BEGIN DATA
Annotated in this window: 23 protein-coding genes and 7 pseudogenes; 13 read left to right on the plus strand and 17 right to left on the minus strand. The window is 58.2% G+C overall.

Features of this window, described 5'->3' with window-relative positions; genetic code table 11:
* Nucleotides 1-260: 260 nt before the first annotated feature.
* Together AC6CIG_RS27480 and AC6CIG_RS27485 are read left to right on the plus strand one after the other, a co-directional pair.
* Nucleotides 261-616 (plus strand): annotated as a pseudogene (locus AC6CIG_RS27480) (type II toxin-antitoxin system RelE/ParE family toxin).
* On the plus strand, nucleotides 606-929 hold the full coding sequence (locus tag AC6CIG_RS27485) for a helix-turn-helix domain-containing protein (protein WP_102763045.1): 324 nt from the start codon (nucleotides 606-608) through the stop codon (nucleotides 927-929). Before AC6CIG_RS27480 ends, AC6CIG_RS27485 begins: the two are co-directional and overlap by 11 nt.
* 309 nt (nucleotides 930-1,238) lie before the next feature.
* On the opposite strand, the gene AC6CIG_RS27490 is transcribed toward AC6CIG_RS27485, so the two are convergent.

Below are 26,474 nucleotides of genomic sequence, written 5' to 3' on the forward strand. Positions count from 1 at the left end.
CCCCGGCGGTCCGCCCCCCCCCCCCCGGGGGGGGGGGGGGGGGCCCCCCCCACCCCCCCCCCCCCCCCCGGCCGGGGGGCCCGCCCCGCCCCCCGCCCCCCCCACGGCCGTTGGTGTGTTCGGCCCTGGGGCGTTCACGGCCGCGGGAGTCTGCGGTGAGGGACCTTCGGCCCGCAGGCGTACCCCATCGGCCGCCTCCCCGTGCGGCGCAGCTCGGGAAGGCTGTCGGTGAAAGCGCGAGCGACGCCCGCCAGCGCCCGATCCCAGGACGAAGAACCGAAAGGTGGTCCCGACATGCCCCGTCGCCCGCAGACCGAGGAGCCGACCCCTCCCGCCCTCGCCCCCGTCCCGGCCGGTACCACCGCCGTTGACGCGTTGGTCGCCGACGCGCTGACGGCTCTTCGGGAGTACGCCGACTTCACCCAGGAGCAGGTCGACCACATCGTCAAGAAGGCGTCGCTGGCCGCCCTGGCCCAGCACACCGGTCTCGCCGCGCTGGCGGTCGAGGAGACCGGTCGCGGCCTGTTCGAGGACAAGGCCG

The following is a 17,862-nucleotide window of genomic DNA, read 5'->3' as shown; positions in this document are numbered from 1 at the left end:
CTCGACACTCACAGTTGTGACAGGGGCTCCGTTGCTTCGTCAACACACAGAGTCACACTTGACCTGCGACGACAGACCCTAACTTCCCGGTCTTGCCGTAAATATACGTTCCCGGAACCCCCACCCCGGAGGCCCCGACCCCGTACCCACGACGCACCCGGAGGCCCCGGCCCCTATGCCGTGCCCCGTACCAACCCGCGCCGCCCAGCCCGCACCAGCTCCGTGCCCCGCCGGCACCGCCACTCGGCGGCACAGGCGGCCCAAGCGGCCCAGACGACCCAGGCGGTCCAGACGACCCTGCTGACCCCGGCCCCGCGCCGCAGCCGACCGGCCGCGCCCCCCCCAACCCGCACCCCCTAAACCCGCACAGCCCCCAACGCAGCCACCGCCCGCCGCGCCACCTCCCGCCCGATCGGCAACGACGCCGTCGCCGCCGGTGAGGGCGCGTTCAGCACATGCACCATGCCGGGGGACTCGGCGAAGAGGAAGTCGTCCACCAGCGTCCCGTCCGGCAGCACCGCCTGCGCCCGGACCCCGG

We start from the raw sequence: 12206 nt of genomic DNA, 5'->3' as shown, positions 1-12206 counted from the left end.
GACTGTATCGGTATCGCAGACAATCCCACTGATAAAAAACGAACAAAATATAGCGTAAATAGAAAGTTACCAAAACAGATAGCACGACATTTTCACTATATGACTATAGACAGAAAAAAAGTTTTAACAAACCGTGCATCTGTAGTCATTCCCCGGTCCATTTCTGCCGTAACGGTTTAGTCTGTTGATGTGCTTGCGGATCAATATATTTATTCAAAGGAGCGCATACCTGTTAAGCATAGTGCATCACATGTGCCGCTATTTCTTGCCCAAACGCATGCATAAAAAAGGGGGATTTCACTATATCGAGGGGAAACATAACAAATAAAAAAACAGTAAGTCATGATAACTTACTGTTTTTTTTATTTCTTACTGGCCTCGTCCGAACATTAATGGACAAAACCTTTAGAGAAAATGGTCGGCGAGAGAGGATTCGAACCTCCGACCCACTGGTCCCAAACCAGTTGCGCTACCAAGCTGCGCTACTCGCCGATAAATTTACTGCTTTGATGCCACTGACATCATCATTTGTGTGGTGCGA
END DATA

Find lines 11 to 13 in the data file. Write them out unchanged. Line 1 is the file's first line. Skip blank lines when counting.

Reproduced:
The following is a 17,862-nucleotide window of genomic DNA, read 5'->3' as shown; positions in this document are numbered from 1 at the left end:
CTCGACACTCACAGTTGTGACAGGGGCTCCGTTGCTTCGTCAACACACAGAGTCACACTTGACCTGCGACGACAGACCCTAACTTCCCGGTCTTGCCGTAAATATACGTTCCCGGAACCCCCACCCCGGAGGCCCCGACCCCGTACCCACGACGCACCCGGAGGCCCCGGCCCCTATGCCGTGCCCCGTACCAACCCGCGCCGCCCAGCCCGCACCAGCTCCGTGCCCCGCCGGCACCGCCACTCGGCGGCACAGGCGGCCCAAGCGGCCCAGACGACCCAGGCGGTCCAGACGACCCTGCTGACCCCGGCCCCGCGCCGCAGCCGACCGGCCGCGCCCCCCCCAACCCGCACCCCCTAAACCCGCACAGCCCCCAACGCAGCCACCGCCCGCCGCGCCACCTCCCGCCCGATCGGCAACGACGCCGTCGCCGCCGGTGAGGGCGCGTTCAGCACATGCACCATGCCGGGGGACTCGGCGAAGAGGAAGTCGTCCACCAGCGTCCCGTCCGGCAGCACCGCCTGCGCCCGGACCCCGG

We start from the raw sequence: 12206 nt of genomic DNA, 5'->3' as shown, positions 1-12206 counted from the left end.